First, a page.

In a series of recent announcements, Israel, Vietnam, and Samoa have each recently deposited their instrument of accession to the Geneva Act (1999) of the Hague Agreement, thus bringing the overall number of members to the Hague design registration system up to 73.
Under the Hague design registration system, it is possible to obtain registered design protection in a number of territories around the world (including the UK; Germany; the EU; USA; and Japan) via the use of a single registered design application applied for centrally at WIPO - based in Geneva, Switzerland.
The accession of these latest three countries to the Hague design registration system, which will all be selectable in a single Hague design application as from 03 January 2020, follows a string of recent other accessions from notable other countries, including the likes of Canada and Russia. And with China rumoured to be joining the Hague design registration system in the future, it is clear that the Hague design registration system continues to go from strength to strength in its goal of offering international design registration protection across all territories of the world.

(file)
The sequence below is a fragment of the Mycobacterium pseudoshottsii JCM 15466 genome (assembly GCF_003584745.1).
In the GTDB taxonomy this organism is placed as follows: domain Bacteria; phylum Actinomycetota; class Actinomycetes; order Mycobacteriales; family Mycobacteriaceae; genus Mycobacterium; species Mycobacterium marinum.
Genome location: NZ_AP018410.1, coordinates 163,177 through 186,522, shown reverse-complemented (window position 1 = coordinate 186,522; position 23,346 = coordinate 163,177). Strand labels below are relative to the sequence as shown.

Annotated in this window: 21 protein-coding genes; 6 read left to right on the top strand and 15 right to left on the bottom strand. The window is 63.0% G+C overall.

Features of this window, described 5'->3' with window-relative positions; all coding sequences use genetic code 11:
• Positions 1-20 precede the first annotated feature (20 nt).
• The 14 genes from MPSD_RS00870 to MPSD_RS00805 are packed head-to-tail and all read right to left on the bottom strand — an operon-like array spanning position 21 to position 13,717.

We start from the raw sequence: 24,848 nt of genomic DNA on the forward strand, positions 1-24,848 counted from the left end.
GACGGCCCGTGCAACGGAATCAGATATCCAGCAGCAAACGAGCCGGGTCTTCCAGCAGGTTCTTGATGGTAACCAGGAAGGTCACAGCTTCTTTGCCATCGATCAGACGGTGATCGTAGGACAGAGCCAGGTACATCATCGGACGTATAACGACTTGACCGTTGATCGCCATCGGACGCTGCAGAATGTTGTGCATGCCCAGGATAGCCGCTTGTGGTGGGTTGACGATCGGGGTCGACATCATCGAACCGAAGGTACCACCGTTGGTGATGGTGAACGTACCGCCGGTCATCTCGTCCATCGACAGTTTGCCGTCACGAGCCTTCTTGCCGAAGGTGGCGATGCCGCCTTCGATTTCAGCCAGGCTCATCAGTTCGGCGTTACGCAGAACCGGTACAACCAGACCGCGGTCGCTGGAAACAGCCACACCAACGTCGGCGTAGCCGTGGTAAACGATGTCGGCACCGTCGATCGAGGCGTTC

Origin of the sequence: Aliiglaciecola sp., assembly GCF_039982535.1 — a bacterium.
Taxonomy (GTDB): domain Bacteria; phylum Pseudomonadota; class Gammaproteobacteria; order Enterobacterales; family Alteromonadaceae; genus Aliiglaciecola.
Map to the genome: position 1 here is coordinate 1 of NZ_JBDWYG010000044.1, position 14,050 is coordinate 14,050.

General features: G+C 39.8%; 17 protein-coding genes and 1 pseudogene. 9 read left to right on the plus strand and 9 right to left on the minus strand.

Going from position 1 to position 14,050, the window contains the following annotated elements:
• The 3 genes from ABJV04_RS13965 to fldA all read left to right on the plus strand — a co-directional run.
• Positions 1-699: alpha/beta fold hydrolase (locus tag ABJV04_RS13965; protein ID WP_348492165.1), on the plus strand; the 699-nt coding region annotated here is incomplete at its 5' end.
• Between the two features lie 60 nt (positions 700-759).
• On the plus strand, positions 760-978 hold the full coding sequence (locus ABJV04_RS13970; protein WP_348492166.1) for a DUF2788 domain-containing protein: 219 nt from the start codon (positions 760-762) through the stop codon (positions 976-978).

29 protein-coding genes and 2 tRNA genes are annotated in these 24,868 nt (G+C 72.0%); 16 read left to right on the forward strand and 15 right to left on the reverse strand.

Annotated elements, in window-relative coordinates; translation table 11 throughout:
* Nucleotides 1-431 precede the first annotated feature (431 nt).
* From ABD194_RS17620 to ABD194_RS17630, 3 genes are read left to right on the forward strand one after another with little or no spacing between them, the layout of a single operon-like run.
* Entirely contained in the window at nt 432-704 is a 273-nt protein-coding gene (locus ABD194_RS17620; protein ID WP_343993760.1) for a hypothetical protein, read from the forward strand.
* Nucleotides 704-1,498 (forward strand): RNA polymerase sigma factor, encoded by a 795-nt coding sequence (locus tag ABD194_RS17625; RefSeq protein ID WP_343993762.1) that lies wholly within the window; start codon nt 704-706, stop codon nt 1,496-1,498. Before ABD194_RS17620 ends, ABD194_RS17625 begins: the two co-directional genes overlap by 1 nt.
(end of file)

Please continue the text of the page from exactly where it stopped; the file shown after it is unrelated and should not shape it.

Whilst in principal the Hague design registration system offers a convenient, and cost effective way, to obtain protection in a number of territories around the world simultaneously, for those considering the use of the Hague system, care must still be taken to ensure that any drawings used in a Hague registered design application will be considered acceptable before the design registries of all territories that are designated in the application, noting it is not possible to use different drawings for different territories designated in the application. This requirement to use the same drawings for all territories in the application can in practice can cause difficulties when designating a large number of territories, noting some territories (such as Japan and the USA) have somewhat stricter requirements as to how the drawings must be presented compared with other territories from the system which have more liberal requirements (such as the UK and the EU).